Health Literacy Program for Children from Urban Areas

Importance of the Program

Considering that the target group is children of different ages living in a low-income urban area, it is essential to provide them with a health literacy program to ensure proper self-care and self-learning. Since they live in the mentioned area, one may suggest that their parents may have low health literacy and they are at a higher risk of developing chronic diseases. In their turn, the identified children seem to lack the basic understanding of their body, including its functioning and needs associated with care. To overcome these challenges, it is critical to prepare the health literacy program, specifically focusing on the needs of the given population.

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Roles of the Community Health Nurse

Before designing the program, the first step should be the evaluation of the needs of the target group. As noted in the guideline prepared by the Centers for Disease Control and Prevention, the first strategic action is the review of the existing situation, priorities, and expected outcomes (“CDC’s health literacy action plan,” 2018). A Community Health Nurse should answer the question of how the implementation of the plan would positively affect the target group. The most relevant goals and the ways to accomplish them should also be identified.

At the beginning of the assessment phase, the Community Health Nurse would play the role of the planner, who tries to understand the key issues to be improved. For example, hygiene, adequate physical activity, and proper nutrition may be considered regarding children living in this low-income urban district (Eldredge et al., 2016). In other words, the main role of the nurse should be to identify a set of skills that children should learn in terms of disease prevention.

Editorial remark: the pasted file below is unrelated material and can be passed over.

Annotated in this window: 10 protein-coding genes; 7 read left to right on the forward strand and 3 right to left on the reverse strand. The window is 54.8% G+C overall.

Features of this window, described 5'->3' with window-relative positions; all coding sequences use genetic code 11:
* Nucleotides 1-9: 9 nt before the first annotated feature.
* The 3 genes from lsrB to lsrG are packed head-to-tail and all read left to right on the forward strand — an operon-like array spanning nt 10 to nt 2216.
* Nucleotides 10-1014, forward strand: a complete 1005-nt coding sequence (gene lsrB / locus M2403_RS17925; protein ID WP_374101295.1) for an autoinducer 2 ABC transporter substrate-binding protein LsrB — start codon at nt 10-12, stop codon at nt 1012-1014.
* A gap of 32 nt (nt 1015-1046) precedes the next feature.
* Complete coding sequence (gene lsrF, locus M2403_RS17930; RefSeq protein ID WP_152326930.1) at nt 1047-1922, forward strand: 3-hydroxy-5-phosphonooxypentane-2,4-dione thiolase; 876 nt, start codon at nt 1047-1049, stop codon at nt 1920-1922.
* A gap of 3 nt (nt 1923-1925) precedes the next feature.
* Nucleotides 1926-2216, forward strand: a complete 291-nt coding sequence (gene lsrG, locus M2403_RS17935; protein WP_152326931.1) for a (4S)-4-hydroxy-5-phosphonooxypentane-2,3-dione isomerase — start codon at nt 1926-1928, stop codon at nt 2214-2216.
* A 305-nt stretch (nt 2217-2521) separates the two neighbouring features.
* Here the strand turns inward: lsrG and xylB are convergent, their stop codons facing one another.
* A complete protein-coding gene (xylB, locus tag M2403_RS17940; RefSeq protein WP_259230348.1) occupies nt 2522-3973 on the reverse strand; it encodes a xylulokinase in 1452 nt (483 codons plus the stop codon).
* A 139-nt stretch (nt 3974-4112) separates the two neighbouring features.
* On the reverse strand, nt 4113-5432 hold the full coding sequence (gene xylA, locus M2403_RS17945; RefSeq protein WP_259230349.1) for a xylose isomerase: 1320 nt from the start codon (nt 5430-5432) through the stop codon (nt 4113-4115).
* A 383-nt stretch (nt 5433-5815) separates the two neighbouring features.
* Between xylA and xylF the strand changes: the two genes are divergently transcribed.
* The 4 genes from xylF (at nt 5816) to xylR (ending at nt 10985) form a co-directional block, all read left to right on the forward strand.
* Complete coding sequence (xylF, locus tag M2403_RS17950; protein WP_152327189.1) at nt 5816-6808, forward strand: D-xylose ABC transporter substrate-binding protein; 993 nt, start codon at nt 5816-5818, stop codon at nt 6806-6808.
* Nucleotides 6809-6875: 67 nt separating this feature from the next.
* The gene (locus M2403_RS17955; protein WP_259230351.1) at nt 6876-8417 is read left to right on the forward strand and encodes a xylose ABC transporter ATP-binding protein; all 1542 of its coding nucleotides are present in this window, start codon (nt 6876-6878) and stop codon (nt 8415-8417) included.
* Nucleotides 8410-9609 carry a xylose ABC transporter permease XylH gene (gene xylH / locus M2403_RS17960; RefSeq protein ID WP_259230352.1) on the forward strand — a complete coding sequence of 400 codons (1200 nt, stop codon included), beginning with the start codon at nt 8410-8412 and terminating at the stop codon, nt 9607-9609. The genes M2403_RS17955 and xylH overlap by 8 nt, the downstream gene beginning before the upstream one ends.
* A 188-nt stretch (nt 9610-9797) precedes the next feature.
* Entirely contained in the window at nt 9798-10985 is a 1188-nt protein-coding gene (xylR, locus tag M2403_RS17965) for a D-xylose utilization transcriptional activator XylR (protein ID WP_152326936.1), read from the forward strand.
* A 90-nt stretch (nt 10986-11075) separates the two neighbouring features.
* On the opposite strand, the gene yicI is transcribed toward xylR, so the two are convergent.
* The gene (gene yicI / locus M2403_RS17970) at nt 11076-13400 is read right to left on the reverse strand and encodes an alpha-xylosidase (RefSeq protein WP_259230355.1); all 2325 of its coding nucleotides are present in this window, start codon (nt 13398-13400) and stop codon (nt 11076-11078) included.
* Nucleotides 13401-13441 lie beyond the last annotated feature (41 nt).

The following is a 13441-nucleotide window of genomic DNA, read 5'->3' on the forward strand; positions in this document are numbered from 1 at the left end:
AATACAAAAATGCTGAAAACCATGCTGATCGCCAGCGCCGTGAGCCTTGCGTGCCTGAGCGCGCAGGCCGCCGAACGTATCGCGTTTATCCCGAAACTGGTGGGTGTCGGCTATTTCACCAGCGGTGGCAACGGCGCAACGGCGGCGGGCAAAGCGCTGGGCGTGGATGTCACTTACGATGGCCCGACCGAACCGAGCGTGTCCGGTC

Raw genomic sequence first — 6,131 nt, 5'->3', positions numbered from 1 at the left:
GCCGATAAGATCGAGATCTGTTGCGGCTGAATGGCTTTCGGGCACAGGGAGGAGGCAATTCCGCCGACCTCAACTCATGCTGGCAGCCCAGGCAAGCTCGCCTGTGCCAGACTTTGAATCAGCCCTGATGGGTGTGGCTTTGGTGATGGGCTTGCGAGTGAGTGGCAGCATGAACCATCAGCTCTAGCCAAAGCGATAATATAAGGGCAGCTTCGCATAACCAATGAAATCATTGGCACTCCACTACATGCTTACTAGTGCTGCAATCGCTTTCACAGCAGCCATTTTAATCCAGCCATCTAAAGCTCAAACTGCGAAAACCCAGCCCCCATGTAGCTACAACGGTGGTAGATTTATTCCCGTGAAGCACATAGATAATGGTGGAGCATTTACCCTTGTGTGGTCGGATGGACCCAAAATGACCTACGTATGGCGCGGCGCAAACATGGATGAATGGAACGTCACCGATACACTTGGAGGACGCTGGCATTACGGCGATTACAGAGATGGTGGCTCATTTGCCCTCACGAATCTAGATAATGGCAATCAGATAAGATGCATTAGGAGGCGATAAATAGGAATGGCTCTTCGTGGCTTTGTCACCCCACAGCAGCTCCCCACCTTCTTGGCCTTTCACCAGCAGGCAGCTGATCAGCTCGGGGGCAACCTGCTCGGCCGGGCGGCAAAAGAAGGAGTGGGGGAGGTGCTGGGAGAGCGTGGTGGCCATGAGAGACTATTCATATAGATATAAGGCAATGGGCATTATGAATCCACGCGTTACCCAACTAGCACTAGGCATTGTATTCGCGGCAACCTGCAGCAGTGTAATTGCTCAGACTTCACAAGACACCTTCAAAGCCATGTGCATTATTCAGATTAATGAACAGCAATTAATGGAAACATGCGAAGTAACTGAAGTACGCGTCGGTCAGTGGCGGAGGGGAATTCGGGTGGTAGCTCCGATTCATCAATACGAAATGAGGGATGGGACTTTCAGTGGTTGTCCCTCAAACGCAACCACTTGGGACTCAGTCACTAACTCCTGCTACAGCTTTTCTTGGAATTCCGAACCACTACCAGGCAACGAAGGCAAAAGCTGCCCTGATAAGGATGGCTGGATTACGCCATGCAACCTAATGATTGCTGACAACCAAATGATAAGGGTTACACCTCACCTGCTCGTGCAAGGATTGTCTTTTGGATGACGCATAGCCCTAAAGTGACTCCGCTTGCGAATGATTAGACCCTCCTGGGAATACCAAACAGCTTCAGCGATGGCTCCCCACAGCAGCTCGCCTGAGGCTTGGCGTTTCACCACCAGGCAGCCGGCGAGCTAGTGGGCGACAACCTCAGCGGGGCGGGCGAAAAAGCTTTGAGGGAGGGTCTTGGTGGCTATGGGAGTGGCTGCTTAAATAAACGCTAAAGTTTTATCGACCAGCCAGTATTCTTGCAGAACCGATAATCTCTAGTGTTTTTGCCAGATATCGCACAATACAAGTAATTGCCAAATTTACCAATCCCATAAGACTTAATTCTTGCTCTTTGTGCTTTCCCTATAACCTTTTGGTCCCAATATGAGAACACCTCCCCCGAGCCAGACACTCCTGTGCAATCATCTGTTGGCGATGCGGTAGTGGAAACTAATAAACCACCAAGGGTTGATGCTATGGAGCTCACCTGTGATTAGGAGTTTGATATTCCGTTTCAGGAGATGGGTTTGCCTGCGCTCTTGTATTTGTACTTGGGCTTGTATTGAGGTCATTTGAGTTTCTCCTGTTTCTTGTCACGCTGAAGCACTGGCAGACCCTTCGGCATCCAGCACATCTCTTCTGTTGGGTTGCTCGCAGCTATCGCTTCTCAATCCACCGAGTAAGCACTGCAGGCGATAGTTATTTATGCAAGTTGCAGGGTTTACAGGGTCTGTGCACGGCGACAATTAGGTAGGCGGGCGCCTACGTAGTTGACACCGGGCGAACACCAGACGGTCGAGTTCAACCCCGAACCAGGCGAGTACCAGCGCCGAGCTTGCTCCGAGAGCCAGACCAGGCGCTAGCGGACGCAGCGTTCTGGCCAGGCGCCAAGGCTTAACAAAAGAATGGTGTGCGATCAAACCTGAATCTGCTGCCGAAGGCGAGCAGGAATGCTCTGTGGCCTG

More to the point, children’s curricula, leisure time, and other schedule specifics should be taken into account before creating the program. Paying attention to the fact that there are three age groups, the nurse should consider them separately since each of them seems to have peculiar needs. For example, if children aged between three to seven years old need basic care of their bodies such as cleaning their teeth and washing hands before eating, then those from 14 to 18 years old require additional education on sexuality, related diseases, and early pregnancy prevention. It is important to stress that the health literacy program should be convenient to both children and their parents to ensure the most effective outcomes.

At the end of the program, the Community Health Nurse would play the role of the evaluator, which means that all successes and failures should be measured (Ormshaw, Paakkari, & Kannas, 2013). First, the nurse should note the interventions that proved to be productive and lead to the improved self-care of the target group. Second, any challenges and failures should be clarified to work on them and eliminate them in further programs. Therefore, a comprehensive evaluation of the program’s impact should be provided after the application of the program.

As for additional sources that may be required in the course of the program implementation, one may list brochures, official websites, and meetings with the representatives of the local hospitals. These sources are likely to help the nurse in providing the fullest range of educational activities. By reading brochures and websites, children may receive more detailed information about their interests. The meetings with experts are likely to equip children with knowledge on the potential positive outcomes of self-care and self-sufficiency based on real-life stories.


CDC’s health literacy action plan. (2018). Web.

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Eldredge, L. K. B., Markham, C. M., Ruiter, R. A., Fernandez, M. E., Kok, G., & Parcel, G. S. (2016). Planning health promotion programs: An intervention mapping approach (4th ed.). San Francisco, CA: Jossey-Bass.

Ormshaw, M. J., Paakkari, L. T., & Kannas, L. K. (2013). Measuring child and adolescent health literacy: A systematic review of literature. Health Education, 113(5), 433-455.

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